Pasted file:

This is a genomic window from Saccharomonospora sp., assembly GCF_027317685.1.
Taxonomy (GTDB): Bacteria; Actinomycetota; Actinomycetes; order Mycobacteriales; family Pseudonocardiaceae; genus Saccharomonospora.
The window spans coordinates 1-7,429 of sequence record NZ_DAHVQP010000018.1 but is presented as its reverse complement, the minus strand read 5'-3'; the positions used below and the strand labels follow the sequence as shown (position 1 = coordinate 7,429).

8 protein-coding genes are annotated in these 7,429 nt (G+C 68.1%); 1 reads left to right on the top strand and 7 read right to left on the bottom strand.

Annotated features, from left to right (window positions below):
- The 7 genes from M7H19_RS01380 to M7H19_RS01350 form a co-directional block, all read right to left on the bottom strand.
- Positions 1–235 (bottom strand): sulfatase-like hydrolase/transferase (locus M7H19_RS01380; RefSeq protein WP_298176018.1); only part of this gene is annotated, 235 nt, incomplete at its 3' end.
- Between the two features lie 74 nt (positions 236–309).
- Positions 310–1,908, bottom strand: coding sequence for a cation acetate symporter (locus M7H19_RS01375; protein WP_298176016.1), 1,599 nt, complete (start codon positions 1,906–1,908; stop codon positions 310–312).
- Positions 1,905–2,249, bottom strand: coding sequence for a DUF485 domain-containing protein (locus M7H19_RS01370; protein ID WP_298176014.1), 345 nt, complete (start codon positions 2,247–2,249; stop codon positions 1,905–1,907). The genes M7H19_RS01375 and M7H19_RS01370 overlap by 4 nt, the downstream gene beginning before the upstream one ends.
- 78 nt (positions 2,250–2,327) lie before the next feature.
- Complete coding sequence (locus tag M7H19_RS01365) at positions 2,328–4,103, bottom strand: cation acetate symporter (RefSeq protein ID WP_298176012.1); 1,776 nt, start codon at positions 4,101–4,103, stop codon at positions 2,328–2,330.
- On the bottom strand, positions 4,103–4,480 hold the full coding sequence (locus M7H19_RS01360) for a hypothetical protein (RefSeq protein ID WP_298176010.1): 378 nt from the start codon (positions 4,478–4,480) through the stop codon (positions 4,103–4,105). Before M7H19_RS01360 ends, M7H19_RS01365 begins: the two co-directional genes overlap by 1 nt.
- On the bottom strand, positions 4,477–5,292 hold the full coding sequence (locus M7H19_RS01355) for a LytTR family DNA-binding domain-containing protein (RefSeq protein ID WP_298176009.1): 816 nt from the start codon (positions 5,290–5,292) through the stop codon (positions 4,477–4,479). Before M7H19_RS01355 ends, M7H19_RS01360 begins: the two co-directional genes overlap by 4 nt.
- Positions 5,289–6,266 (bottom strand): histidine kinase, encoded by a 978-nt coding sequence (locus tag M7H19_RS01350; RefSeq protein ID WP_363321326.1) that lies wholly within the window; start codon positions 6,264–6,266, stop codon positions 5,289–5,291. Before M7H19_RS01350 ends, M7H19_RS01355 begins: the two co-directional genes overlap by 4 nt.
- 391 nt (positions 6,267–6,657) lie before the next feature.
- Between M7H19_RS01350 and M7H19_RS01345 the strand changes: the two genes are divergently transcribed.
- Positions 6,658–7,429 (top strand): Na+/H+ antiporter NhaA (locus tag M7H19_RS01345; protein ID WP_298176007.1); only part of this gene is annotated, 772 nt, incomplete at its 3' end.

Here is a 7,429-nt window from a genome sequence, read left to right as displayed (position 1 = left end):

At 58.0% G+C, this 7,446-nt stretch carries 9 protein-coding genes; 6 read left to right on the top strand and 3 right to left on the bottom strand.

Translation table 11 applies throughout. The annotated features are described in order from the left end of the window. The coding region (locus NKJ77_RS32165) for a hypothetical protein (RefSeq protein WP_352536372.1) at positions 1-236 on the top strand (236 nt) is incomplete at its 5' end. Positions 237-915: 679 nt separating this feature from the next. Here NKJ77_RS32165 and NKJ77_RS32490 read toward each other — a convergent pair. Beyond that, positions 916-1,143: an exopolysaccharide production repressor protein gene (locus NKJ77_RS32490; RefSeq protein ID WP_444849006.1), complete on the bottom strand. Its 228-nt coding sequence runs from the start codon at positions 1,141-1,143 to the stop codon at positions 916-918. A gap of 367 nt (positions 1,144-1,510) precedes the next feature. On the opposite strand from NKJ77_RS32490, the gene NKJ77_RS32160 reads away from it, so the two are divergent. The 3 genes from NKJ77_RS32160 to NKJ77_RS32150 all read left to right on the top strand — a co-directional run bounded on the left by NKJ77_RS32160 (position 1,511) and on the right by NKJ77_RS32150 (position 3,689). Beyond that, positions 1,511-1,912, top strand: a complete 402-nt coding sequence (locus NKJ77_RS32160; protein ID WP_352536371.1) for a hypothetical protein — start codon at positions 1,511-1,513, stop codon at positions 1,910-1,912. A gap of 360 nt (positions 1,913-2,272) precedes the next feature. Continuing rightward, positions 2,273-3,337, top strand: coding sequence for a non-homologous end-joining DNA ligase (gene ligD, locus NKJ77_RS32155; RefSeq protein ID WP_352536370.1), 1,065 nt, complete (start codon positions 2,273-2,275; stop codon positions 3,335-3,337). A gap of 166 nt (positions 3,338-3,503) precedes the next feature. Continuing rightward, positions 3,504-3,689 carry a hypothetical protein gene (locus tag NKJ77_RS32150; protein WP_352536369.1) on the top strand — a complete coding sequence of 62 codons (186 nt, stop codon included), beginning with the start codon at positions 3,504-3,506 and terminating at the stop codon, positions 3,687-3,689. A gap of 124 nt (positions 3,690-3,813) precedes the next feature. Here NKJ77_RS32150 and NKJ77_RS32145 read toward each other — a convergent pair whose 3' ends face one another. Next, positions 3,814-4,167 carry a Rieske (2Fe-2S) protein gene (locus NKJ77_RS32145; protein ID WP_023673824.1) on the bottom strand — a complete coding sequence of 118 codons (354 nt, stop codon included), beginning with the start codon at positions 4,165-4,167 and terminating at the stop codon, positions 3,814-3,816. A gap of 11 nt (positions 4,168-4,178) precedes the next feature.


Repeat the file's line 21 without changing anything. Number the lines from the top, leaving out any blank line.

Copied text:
Translation table 11 applies throughout. The annotated features are described in order from the left end of the window. The coding region (locus NKJ77_RS32165) for a hypothetical protein (RefSeq protein WP_352536372.1) at positions 1-236 on the top strand (236 nt) is incomplete at its 5' end. Positions 237-915: 679 nt separating this feature from the next. Here NKJ77_RS32165 and NKJ77_RS32490 read toward each other — a convergent pair. Beyond that, positions 916-1,143: an exopolysaccharide production repressor protein gene (locus NKJ77_RS32490; RefSeq protein ID WP_444849006.1), complete on the bottom strand. Its 228-nt coding sequence runs from the start codon at positions 1,141-1,143 to the stop codon at positions 916-918. A gap of 367 nt (positions 1,144-1,510) precedes the next feature. On the opposite strand from NKJ77_RS32490, the gene NKJ77_RS32160 reads away from it, so the two are divergent. The 3 genes from NKJ77_RS32160 to NKJ77_RS32150 all read left to right on the top strand — a co-directional run bounded on the left by NKJ77_RS32160 (position 1,511) and on the right by NKJ77_RS32150 (position 3,689). Beyond that, positions 1,511-1,912, top strand: a complete 402-nt coding sequence (locus NKJ77_RS32160; protein ID WP_352536371.1) for a hypothetical protein — start codon at positions 1,511-1,513, stop codon at positions 1,910-1,912. A gap of 360 nt (positions 1,913-2,272) precedes the next feature. Continuing rightward, positions 2,273-3,337, top strand: coding sequence for a non-homologous end-joining DNA ligase (gene ligD, locus NKJ77_RS32155; RefSeq protein ID WP_352536370.1), 1,065 nt, complete (start codon positions 2,273-2,275; stop codon positions 3,335-3,337). A gap of 166 nt (positions 3,338-3,503) precedes the next feature. Continuing rightward, positions 3,504-3,689 carry a hypothetical protein gene (locus tag NKJ77_RS32150; protein WP_352536369.1) on the top strand — a complete coding sequence of 62 codons (186 nt, stop codon included), beginning with the start codon at positions 3,504-3,506 and terminating at the stop codon, positions 3,687-3,689. A gap of 124 nt (positions 3,690-3,813) precedes the next feature. Here NKJ77_RS32150 and NKJ77_RS32145 read toward each other — a convergent pair whose 3' ends face one another. Next, positions 3,814-4,167 carry a Rieske (2Fe-2S) protein gene (locus NKJ77_RS32145; protein ID WP_023673824.1) on the bottom strand — a complete coding sequence of 118 codons (354 nt, stop codon included), beginning with the start codon at positions 4,165-4,167 and terminating at the stop codon, positions 3,814-3,816. A gap of 11 nt (positions 4,168-4,178) precedes the next feature.